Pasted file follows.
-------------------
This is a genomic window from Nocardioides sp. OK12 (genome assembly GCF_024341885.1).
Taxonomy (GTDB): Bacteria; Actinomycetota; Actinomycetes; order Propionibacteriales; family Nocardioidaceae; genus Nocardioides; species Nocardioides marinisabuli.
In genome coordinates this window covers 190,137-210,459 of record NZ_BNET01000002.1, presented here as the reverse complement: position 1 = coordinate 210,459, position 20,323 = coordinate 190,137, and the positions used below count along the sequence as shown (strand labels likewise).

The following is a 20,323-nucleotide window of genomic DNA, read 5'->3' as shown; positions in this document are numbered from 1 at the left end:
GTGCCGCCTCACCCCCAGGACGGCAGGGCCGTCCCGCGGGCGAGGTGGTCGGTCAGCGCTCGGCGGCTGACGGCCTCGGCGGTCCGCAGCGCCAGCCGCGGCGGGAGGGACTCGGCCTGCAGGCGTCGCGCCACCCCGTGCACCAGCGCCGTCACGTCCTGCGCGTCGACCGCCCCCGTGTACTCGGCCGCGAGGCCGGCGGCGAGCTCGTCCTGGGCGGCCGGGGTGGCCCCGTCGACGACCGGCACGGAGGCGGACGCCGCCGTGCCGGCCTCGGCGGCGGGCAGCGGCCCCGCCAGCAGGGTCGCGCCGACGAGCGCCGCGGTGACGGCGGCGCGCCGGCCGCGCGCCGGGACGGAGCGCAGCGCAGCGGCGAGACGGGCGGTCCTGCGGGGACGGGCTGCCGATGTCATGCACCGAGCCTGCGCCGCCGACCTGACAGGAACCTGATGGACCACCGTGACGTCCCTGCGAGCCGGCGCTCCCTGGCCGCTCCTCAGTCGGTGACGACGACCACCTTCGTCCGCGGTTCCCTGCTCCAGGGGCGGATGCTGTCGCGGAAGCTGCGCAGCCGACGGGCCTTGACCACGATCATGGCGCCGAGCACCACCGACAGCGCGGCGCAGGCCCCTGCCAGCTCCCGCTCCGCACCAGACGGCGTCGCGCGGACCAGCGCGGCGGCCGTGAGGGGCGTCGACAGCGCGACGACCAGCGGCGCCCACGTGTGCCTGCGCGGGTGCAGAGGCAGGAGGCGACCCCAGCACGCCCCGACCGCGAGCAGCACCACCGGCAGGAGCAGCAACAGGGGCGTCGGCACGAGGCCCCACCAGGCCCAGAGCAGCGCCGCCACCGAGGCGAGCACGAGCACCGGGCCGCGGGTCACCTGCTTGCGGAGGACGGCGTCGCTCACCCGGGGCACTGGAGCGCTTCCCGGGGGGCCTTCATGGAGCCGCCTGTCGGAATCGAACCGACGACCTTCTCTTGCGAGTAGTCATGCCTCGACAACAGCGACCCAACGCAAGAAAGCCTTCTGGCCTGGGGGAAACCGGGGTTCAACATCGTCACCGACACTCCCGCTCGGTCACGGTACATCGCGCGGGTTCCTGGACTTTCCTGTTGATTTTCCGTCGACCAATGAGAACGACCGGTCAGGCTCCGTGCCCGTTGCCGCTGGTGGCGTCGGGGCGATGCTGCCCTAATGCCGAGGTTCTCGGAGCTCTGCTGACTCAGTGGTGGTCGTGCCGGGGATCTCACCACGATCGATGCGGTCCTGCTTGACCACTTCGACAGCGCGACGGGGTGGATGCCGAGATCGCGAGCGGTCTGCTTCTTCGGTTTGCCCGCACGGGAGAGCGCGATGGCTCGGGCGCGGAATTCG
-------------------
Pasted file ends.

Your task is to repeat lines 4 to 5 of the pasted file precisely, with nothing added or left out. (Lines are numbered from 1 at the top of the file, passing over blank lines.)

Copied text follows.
The following is a 20,323-nucleotide window of genomic DNA, read 5'->3' as shown; positions in this document are numbered from 1 at the left end:
GTGCCGCCTCACCCCCAGGACGGCAGGGCCGTCCCGCGGGCGAGGTGGTCGGTCAGCGCTCGGCGGCTGACGGCCTCGGCGGTCCGCAGCGCCAGCCGCGGCGGGAGGGACTCGGCCTGCAGGCGTCGCGCCACCCCGTGCACCAGCGCCGTCACGTCCTGCGCGTCGACCGCCCCCGTGTACTCGGCCGCGAGGCCGGCGGCGAGCTCGTCCTGGGCGGCCGGGGTGGCCCCGTCGACGACCGGCACGGAGGCGGACGCCGCCGTGCCGGCCTCGGCGGCGGGCAGCGGCCCCGCCAGCAGGGTCGCGCCGACGAGCGCCGCGGTGACGGCGGCGCGCCGGCCGCGCGCCGGGACGGAGCGCAGCGCAGCGGCGAGACGGGCGGTCCTGCGGGGACGGGCTGCCGATGTCATGCACCGAGCCTGCGCCGCCGACCTGACAGGAACCTGATGGACCACCGTGACGTCCCTGCGAGCCGGCGCTCCCTGGCCGCTCCTCAGTCGGTGACGACGACCACCTTCGTCCGCGGTTCCCTGCTCCAGGGGCGGATGCTGTCGCGGAAGCTGCGCAGCCGACGGGCCTTGACCACGATCATGGCGCCGAGCACCACCGACAGCGCGGCGCAGGCCCCTGCCAGCTCCCGCTCCGCACCAGACGGCGTCGCGCGGACCAGCGCGGCGGCCGTGAGGGGCGTCGACAGCGCGACGACCAGCGGCGCCCACGTGTGCCTGCGCGGGTGCAGAGGCAGGAGGCGACCCCAGCACGCCCCGACCGCGAGCAGCACCACCGGCAGGAGCAGCAACAGGGGCGTCGGCACGAGGCCCCACCAGGCCCAGAGCAGCGCCGCCACCGAGGCGAGCACGAGCACCGGGCCGCGGGTCACCTGCTTGCGGAGGACGGCGTCGCTCACCCGGGGCACTGGAGCGCTTCCCGGGGGGCCTTCATGGAGCCGCCTGTCGGAATCGAACCGACGACCTTCTCTTGCGAGTAGTCATGCCTCGACAACAGCGACCCAACGCAAGAAAGCCTTCTGGCCTGGGGGAAACCGGGGTTCAACATCGTCACCGACACTCCCGCTCGGTCACGGTACATCGCGCGGGTTCCTGGACTTTCCTGTTGATTTTCCGTCGACCAATGAGAACGACCGGTCAGGCTCCGTGCCCGTTGCCGCTGGTGGCGTCGGGGCGATGCTGCCCTAATGCCGAGGTTCTCGGAGCTCTGCTGACTCAGTGGTGGTCGTGCCGGGGATCTCACCACGATCGATGCGGTCCTGCTTGACCACTTCGACAGCGCGACGGGGTGGATGCCGAGATCGCGAGCGGTCTGCTTCTTCGGTTTGCCCGCACGGGAGAGCGCGATGGCTCGGGCGCGGAATTCG